14 June 2024

PLANE AND THE TOP FIVE ACTION MOVIES SET… ON A PLANE!

Throughout cinema history, planes have frequently played a prominent role as the backdrop for action-packed movies, adeptly capturing feelings of tension, danger, and claustrophobia that arise when characters are confined to a limited space and face a variety of threats. The setting of an aeroplane frequently highlights the action through claustrophobic stories of survival, heroism, and resilience in the face of extreme adversity, offering audiences an exciting and thrilling cinematic experience.

The action-packed Plane features pilot Brodie Torrance (Gerard Butler) who expertly lands his aircraft on a war-torn island to save his passengers from a lightning strike. However, their troubles are far from over when the passengers are taken captive by dangerous rebels. With limited options, Torrance must rely on Louis Gaspare (Mike Colter), a convicted murderer being transported by the FBI, to aid in the rescue mission. As they work together, they uncover unexpected truths about Gaspare, and ultimately it is up to both men to save the lives of everyone on board. With Gerard Butler at his hard-hitting everyman best, and Mike Colter bringing the muscle as his bruising back-up, Plane is one flight not to be missed!

To mark the release of Plane on UK digital platforms now, we present a list of five adrenaline-fuelled action movies that take to the skies.

TOP GUN (1986)

Now regarded as a pop culture phenomenon and one of the most successful and beloved films of the 1980s, Tony Scott’s Top Gun is a high-octane thrill ride that depicts the might of the US military complex against an unspecified enemy, embodying the heady excesses of the era. The film catapulted Tom Cruise to international stardom as daredevil US Navy pilot Pete “Maverick” Mitchell, who undergoes an intensive training course under the watchful eye of flight instructor Charlotte Blackwood (Kelly McGillis) alongside a cohort of memorable peers to take to the skies and defeat a common enemy all the while navigating themes of love, friendship, and coming-of-age in the face of adversity. The legendary soundtrack, featuring hits like Kenny Loggins’ Danger Zone and Berlin’s Take My Breath Away, adds to the film’s enduring legacy, as do the awe-inspiring aerial displays that continue to captivate audiences to this day. Top Gun was a juggernaut at the US box office and its significance reverberated through the cultural landscape; as director Tony Scott noted, ‘its influence can be seen in everything from fashion to music to politics”. The movie even had a profound impact on a new generation of navy pilots, who were encouraged to follow in the footsteps of Maverick and pursue their dreams of flying!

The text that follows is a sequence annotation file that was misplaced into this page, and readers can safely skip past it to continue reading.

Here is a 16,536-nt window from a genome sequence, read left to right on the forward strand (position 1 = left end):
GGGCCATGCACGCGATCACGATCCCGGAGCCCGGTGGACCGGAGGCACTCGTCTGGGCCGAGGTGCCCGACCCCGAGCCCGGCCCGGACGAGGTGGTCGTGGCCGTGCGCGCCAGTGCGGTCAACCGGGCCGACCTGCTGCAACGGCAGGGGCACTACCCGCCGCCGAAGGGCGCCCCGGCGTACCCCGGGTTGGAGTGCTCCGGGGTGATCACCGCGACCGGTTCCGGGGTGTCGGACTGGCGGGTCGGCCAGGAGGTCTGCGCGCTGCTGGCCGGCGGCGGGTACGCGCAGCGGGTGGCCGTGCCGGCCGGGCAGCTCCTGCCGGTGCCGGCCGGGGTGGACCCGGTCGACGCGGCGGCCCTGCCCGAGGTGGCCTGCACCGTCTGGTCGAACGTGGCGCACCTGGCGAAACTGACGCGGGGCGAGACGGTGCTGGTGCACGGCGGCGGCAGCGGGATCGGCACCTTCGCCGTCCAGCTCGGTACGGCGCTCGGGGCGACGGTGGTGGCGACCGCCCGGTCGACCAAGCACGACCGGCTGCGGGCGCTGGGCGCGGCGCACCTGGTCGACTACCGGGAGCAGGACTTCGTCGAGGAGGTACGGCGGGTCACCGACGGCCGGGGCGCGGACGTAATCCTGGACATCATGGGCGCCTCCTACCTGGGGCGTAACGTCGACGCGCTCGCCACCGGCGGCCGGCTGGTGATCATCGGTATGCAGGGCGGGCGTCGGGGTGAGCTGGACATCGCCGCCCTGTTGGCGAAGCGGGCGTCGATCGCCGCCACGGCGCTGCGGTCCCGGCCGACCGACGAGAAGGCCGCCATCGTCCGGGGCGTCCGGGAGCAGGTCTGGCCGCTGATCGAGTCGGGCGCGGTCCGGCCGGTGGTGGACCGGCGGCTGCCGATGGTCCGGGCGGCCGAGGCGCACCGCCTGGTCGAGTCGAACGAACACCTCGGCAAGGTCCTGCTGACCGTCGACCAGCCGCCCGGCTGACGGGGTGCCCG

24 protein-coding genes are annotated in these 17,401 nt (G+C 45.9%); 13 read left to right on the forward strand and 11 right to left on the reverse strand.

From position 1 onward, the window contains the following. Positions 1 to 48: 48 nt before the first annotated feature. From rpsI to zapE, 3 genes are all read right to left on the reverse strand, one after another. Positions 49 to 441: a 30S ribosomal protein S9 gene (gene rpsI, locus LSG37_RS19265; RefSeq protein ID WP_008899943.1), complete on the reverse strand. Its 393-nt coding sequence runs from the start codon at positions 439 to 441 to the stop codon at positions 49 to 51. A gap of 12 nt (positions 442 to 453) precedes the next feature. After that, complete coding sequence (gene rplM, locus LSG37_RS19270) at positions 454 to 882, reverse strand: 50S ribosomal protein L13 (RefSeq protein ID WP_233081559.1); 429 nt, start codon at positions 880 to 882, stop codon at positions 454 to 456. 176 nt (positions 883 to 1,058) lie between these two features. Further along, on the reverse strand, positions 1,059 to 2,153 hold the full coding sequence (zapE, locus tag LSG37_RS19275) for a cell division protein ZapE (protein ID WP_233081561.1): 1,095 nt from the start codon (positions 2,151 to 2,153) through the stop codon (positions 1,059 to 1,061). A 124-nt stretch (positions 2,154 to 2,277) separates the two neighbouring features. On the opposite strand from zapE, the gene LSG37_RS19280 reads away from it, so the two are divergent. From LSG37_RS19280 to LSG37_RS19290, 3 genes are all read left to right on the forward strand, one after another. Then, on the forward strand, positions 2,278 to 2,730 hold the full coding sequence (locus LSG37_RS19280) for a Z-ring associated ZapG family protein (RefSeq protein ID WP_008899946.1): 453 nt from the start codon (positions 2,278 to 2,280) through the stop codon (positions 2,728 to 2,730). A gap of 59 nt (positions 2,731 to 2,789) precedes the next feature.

DIE HARD 2 (1990)

Taking place on Christmas Eve precisely two years after the thrilling events of Die Hard, Renny Harlin’s 1990 sequel sees Bruce Willis reprise his iconic role as L.A.P.D police officer (now lieutenant) John McClane who once again finds himself inadvertently embroiled in a gripping high stakes siege. Harlin’s film replicates the singular location of its predecessor, transplanting the action from a towering skyscraper to Washington Dulles Airport where McClane races against time to stop a group of merciless terrorists hell-bent on freeing General Ramon Esperanza (Franco Nero), a despotic drug lord in the process of being extradited to the United States. Fighting against ruthless foes and distrusting airport police and military personnel, McClane uses his signature ingenuity and quick wit to prevent imminent catastrophe as the fate of thousands of aeroplane passengers, including his wife, hangs in the balance. While much of Die Hard 2’s action occurs within Washington Dulles Airport, as the film reaches its electrifying crescendo, McClane emerges onto a snowy runway, battling Colonel Stuart (William Sadler) in a gratifyingly memorable fight sequence on the wings of Esperanza’s escaping plane. Surpassing the monumental success of Die Hard was no mean feat but Harlin’s sequel achieved just that, proving even more popular with cinema-goers, amassing double the earnings of its predecessor and ranking as the 7th highest-grossing picture of 1990. Yippee Fly-yay!